5Distributions

IB Methods

5.3 Green’s functions for initial value problems

Consider

Ly

=

f

(

t

) subject to

y

(

t

=

t

0

) = 0 and

y

0

(

t

=

t

0

) = 0. So instead of

having two boundaries, we have one boundary and restrict both the value and

the derivative at this boundary.

As before, let

y

1

(

t

)

, y

2

(

t

) be any basis of solutions to

Ly

= 0. The Green’s

function obeys

L(G) = δ(t − τ ).

We can write our Green’s function as

G(t, τ) =

(

A(τ)y

1

(t) + B(τ)y

2

(t) t

0

≤ t < τ

C(τ )y

1

(t) + D(τ)y

2

(t) t > τ.

Our initial conditions require that

y

1

(t

0

) y

2

(t

0

)

y

0

1

(t

0

) y

0

2

(t

0

)

A

B

=

0

0

However, we know that the matrix is non-singular (by definition of

y

1

, y

2

being a

basis). So we must have

A, B

= 0 (which makes sense, since

G

= 0 is obviously

a solution for t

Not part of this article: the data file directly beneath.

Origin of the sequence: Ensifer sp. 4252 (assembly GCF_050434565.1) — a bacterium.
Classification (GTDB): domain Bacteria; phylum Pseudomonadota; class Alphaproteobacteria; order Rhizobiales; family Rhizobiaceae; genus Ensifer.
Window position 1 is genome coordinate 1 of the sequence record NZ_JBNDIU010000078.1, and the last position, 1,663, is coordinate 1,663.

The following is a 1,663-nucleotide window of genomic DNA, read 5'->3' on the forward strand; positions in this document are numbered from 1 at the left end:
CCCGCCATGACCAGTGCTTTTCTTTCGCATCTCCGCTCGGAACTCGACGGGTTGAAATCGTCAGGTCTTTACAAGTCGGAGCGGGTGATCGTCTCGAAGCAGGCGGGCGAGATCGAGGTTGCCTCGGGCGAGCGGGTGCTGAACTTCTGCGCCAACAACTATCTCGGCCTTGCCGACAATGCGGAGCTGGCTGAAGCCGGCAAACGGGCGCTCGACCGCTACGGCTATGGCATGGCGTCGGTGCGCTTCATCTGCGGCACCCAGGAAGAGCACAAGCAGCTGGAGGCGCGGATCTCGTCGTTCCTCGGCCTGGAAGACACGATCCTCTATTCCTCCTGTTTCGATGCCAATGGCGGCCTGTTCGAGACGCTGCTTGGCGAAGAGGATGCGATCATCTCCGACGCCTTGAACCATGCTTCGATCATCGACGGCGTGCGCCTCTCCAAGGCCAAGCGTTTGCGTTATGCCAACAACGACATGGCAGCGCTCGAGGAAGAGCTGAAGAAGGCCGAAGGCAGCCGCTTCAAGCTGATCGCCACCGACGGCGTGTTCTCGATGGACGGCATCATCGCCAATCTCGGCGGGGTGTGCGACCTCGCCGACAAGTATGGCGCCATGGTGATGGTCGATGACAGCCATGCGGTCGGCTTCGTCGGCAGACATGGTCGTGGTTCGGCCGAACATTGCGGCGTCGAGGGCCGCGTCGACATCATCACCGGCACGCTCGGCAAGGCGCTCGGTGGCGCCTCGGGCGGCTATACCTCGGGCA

0

≤ t < τ).

Our continuity and jump conditions now require

0 = C(τ )t

1

(t) + D(τ)y

2

(t)

1

α(τ)

= C(τ )y

0

1

(τ) + D(τ )y

0

2

(τ).

We can solve this to get C(τ) and D(τ). Then we get

y(t) =

Z

∞

t

0

G(t, τ)f(τ) dτ =

Z

t

t

0

G(t, τ)f(τ) dτ,

since we know that when

τ > t

, the Green’s function

G

(

t, τ

) = 0. Thus the

solution

y

(

t

) depends on the forcing term term

f

only for times

< t

. This

expresses causality!

Example.

For example, suppose we have

¨y

+

y

=

f

(

t

) with

f

(0) =

˙y

(0) = 0.

Then we have

G(t, τ) = Θ(t − τ )[C(τ ) cos(t − τ) + D(τ ) sin(t − τ)]

for some

C

(

τ

)

, D

(

τ

). The continuity and jump conditions gives

D

(

τ

) = 1

, C

(

τ

) =

0. So we get

G(t, τ) = Θ(t − τ ) sin t(τ).

So we get

y(t) =

Z

t

0

sin(t − τ)f(τ) dτ.